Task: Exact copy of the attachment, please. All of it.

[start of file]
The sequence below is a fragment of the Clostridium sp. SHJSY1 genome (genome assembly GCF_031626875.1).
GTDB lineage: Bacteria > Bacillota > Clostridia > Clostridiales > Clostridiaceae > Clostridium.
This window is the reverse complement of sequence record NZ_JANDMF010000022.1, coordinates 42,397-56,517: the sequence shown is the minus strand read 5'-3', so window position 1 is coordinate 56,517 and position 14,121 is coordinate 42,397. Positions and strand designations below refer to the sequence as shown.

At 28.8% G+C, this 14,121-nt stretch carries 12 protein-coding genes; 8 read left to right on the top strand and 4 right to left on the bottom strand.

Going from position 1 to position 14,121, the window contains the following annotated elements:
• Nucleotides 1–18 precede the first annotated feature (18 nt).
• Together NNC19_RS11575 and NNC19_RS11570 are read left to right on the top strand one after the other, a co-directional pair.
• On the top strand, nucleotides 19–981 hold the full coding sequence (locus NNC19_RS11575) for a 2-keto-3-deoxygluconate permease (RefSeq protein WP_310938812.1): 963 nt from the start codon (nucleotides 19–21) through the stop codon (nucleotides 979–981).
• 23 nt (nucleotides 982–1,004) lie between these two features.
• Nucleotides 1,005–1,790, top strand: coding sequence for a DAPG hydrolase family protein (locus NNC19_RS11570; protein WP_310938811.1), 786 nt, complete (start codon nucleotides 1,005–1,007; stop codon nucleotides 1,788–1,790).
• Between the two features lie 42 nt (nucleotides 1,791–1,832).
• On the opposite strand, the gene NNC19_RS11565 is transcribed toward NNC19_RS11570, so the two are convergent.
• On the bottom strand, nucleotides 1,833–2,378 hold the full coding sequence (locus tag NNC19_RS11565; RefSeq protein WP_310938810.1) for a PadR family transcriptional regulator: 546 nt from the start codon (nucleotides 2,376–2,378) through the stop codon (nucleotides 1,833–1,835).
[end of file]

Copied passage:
The sequence below is a fragment of the Clostridium sp. SHJSY1 genome (genome assembly GCF_031626875.1).
GTDB lineage: Bacteria > Bacillota > Clostridia > Clostridiales > Clostridiaceae > Clostridium.
This window is the reverse complement of sequence record NZ_JANDMF010000022.1, coordinates 42,397-56,517: the sequence shown is the minus strand read 5'-3', so window position 1 is coordinate 56,517 and position 14,121 is coordinate 42,397. Positions and strand designations below refer to the sequence as shown.

At 28.8% G+C, this 14,121-nt stretch carries 12 protein-coding genes; 8 read left to right on the top strand and 4 right to left on the bottom strand.

Going from position 1 to position 14,121, the window contains the following annotated elements:
• Nucleotides 1–18 precede the first annotated feature (18 nt).
• Together NNC19_RS11575 and NNC19_RS11570 are read left to right on the top strand one after the other, a co-directional pair.
• On the top strand, nucleotides 19–981 hold the full coding sequence (locus NNC19_RS11575) for a 2-keto-3-deoxygluconate permease (RefSeq protein WP_310938812.1): 963 nt from the start codon (nucleotides 19–21) through the stop codon (nucleotides 979–981).
• 23 nt (nucleotides 982–1,004) lie between these two features.
• Nucleotides 1,005–1,790, top strand: coding sequence for a DAPG hydrolase family protein (locus NNC19_RS11570; protein WP_310938811.1), 786 nt, complete (start codon nucleotides 1,005–1,007; stop codon nucleotides 1,788–1,790).
• Between the two features lie 42 nt (nucleotides 1,791–1,832).
• On the opposite strand, the gene NNC19_RS11565 is transcribed toward NNC19_RS11570, so the two are convergent.
• On the bottom strand, nucleotides 1,833–2,378 hold the full coding sequence (locus tag NNC19_RS11565; RefSeq protein WP_310938810.1) for a PadR family transcriptional regulator: 546 nt from the start codon (nucleotides 2,376–2,378) through the stop codon (nucleotides 1,833–1,835).